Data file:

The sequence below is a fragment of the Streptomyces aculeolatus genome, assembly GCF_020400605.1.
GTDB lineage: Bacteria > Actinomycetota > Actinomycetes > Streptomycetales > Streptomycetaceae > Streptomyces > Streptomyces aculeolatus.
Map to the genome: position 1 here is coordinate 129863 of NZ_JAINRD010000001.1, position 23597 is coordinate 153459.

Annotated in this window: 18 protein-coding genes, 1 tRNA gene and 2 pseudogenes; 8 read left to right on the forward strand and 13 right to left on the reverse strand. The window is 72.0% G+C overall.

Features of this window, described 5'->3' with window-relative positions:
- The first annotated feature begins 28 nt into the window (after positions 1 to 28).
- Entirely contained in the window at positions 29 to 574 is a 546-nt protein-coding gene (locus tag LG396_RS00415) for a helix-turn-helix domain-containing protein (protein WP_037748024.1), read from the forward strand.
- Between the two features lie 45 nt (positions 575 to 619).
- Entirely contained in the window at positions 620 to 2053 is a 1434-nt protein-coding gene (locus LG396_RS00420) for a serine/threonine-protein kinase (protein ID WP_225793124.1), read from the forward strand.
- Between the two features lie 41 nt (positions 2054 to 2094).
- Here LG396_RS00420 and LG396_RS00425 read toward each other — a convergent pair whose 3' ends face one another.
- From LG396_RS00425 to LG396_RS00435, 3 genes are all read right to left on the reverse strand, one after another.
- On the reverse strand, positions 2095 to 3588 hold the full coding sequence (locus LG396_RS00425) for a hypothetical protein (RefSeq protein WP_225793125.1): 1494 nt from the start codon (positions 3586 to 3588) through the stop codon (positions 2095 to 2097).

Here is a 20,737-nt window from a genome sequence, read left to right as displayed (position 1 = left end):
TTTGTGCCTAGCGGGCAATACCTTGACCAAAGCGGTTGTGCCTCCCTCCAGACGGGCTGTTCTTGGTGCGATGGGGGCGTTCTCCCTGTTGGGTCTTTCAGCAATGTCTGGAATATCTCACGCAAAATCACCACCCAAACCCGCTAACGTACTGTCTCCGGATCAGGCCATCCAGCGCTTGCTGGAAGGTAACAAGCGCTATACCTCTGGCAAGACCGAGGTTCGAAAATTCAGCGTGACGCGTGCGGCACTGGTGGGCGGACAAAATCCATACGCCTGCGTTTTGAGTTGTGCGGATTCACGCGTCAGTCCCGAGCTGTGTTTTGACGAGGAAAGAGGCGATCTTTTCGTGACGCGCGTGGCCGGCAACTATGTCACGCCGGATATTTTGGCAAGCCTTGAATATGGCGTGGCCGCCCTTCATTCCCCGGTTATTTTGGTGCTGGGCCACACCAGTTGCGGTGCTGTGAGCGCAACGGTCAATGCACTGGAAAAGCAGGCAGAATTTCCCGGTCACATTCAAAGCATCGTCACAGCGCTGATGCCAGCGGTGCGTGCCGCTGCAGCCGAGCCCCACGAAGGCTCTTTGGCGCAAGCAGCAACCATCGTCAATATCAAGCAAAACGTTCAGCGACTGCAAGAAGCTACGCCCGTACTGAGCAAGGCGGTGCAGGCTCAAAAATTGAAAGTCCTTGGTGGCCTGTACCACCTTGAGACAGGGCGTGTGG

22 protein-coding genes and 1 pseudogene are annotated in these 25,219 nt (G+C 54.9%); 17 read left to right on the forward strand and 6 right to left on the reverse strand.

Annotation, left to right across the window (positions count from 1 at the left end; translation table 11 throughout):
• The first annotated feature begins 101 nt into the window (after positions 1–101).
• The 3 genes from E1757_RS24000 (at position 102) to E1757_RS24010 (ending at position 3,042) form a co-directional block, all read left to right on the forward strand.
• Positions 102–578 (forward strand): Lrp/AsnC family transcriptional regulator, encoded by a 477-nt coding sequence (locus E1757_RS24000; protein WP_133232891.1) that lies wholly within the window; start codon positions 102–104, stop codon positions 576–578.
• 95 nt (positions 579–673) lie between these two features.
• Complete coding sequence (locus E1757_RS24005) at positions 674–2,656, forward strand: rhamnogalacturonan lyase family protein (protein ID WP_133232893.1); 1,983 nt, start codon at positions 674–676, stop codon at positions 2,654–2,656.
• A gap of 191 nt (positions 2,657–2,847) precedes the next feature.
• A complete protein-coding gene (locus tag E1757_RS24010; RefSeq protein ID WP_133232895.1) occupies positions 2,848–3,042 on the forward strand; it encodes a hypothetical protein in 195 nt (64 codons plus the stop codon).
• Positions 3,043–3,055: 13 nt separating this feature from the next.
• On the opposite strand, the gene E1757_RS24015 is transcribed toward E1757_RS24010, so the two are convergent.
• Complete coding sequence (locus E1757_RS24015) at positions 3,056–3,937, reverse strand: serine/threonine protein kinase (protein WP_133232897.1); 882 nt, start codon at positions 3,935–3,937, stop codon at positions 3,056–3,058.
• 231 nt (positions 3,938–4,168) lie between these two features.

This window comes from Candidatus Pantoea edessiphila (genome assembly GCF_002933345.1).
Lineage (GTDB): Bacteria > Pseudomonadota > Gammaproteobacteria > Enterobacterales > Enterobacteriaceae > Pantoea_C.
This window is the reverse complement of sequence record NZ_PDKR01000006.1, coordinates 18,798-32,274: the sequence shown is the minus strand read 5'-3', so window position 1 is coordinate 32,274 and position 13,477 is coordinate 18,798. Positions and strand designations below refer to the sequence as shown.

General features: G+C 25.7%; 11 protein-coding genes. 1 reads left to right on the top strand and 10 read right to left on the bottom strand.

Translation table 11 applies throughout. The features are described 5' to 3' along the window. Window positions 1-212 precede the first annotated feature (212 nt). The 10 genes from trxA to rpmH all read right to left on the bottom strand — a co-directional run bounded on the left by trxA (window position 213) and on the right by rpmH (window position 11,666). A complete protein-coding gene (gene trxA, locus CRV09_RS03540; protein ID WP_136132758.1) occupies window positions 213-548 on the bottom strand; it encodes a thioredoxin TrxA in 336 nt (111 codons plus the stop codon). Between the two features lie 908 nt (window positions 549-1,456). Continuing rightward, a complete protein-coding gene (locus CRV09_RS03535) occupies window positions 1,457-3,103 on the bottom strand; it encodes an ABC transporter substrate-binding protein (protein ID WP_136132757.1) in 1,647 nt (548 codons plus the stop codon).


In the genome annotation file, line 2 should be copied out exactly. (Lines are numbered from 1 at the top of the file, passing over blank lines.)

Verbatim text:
GTDB lineage: Bacteria > Actinomycetota > Actinomycetes > Streptomycetales > Streptomycetaceae > Streptomyces > Streptomyces aculeolatus.